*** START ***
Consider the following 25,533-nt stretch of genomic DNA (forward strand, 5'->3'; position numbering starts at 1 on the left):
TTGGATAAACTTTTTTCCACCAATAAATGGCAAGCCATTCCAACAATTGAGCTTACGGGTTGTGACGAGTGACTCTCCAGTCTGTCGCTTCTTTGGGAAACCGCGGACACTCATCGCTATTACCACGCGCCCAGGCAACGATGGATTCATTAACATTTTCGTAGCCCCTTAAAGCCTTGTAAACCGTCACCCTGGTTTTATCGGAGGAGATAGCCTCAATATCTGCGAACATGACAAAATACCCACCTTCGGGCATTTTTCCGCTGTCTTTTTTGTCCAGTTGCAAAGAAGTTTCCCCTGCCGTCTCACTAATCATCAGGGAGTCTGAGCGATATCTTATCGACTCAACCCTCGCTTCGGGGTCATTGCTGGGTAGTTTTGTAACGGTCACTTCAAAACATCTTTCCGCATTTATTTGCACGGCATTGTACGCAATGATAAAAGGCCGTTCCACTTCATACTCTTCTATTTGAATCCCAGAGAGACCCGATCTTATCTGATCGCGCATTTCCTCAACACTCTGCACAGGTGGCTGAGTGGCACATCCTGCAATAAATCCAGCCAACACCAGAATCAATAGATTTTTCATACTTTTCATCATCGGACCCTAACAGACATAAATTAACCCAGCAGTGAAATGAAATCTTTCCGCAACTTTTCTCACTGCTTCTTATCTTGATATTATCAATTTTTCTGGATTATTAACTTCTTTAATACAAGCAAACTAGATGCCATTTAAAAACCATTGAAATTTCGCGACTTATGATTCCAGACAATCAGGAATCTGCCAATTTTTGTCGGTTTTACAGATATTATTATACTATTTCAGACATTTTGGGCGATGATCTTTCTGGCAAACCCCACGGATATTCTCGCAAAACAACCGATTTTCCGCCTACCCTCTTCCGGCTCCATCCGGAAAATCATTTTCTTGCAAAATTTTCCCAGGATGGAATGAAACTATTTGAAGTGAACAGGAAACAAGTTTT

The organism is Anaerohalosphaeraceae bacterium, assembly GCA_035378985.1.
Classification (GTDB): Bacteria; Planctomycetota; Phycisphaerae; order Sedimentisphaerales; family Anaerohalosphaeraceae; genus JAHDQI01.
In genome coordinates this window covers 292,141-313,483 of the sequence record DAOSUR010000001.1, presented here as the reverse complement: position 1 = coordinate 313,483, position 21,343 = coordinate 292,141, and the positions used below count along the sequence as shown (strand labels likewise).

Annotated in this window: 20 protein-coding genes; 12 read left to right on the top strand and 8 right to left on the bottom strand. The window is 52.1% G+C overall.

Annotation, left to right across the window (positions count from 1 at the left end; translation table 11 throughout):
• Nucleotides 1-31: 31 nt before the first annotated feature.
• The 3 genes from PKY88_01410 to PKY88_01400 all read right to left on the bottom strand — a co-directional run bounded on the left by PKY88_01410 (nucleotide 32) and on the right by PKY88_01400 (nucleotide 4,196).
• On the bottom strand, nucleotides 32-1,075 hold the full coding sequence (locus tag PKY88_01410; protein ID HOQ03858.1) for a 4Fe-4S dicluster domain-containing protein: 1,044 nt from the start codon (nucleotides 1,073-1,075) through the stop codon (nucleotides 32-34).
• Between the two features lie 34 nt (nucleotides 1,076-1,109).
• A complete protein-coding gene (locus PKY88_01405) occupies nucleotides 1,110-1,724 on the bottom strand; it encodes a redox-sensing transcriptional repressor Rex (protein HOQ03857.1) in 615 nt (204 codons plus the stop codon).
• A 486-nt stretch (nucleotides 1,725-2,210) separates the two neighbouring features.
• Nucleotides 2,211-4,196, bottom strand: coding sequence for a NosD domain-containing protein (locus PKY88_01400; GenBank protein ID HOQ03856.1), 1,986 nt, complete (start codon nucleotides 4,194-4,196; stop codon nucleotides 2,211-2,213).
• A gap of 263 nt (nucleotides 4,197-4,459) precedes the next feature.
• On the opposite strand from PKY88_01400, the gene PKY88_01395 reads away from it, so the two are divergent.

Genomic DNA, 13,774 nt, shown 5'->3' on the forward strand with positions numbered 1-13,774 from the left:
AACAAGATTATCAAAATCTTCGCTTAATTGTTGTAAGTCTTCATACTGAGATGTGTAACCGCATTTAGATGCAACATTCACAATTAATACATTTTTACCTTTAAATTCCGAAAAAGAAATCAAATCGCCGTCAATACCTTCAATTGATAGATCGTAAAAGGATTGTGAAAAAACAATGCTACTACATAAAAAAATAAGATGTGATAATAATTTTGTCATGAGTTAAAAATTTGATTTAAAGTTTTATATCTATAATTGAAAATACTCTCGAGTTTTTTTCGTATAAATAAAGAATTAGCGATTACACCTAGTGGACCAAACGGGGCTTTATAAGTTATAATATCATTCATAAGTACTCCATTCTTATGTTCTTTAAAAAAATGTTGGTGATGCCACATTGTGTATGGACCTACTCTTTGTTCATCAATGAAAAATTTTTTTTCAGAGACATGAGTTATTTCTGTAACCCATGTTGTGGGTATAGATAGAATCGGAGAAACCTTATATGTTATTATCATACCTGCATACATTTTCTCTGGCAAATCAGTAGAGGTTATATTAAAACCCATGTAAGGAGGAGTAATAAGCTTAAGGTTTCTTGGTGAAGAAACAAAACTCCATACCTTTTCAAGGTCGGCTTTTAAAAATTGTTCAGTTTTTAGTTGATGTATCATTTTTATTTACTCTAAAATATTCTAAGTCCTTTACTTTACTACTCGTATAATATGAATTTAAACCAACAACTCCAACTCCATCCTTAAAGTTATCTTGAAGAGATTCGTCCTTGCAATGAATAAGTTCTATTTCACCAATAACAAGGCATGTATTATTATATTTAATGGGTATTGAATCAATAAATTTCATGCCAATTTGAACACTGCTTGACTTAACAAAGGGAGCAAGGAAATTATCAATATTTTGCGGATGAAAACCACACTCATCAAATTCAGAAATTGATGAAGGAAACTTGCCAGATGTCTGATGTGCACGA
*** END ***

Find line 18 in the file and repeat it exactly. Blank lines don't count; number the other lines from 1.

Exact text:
AACAAGATTATCAAAATCTTCGCTTAATTGTTGTAAGTCTTCATACTGAGATGTGTAACCGCATTTAGATGCAACATTCACAATTAATACATTTTTACCTTTAAATTCCGAAAAAGAAATCAAATCGCCGTCAATACCTTCAATTGATAGATCGTAAAAGGATTGTGAAAAAACAATGCTACTACATAAAAAAATAAGATGTGATAATAATTTTGTCATGAGTTAAAAATTTGATTTAAAGTTTTATATCTATAATTGAAAATACTCTCGAGTTTTTTTCGTATAAATAAAGAATTAGCGATTACACCTAGTGGACCAAACGGGGCTTTATAAGTTATAATATCATTCATAAGTACTCCATTCTTATGTTCTTTAAAAAAATGTTGGTGATGCCACATTGTGTATGGACCTACTCTTTGTTCATCAATGAAAAATTTTTTTTCAGAGACATGAGTTATTTCTGTAACCCATGTTGTGGGTATAGATAGAATCGGAGAAACCTTATATGTTATTATCATACCTGCATACATTTTCTCTGGCAAATCAGTAGAGGTTATATTAAAACCCATGTAAGGAGGAGTAATAAGCTTAAGGTTTCTTGGTGAAGAAACAAAACTCCATACCTTTTCAAGGTCGGCTTTTAAAAATTGTTCAGTTTTTAGTTGATGTATCATTTTTATTTACTCTAAAATATTCTAAGTCCTTTACTTTACTACTCGTATAATATGAATTTAAACCAACAACTCCAACTCCATCCTTAAAGTTATCTTGAAGAGATTCGTCCTTGCAATGAATAAGTTCTATTTCACCAATAACAAGGCATGTATTATTATATTTAATGGGTATTGAATCAATAAATTTCATGCCAATTTGAACACTGCTTGACTTAACAAAGGGAGCAAGGAAATTATCAATATTTTGCGGATGAAAACCACACTCATCAAATTCAGAAATTGATGAAGGAAACTTGCCAGATGTCTGATGTGCACGA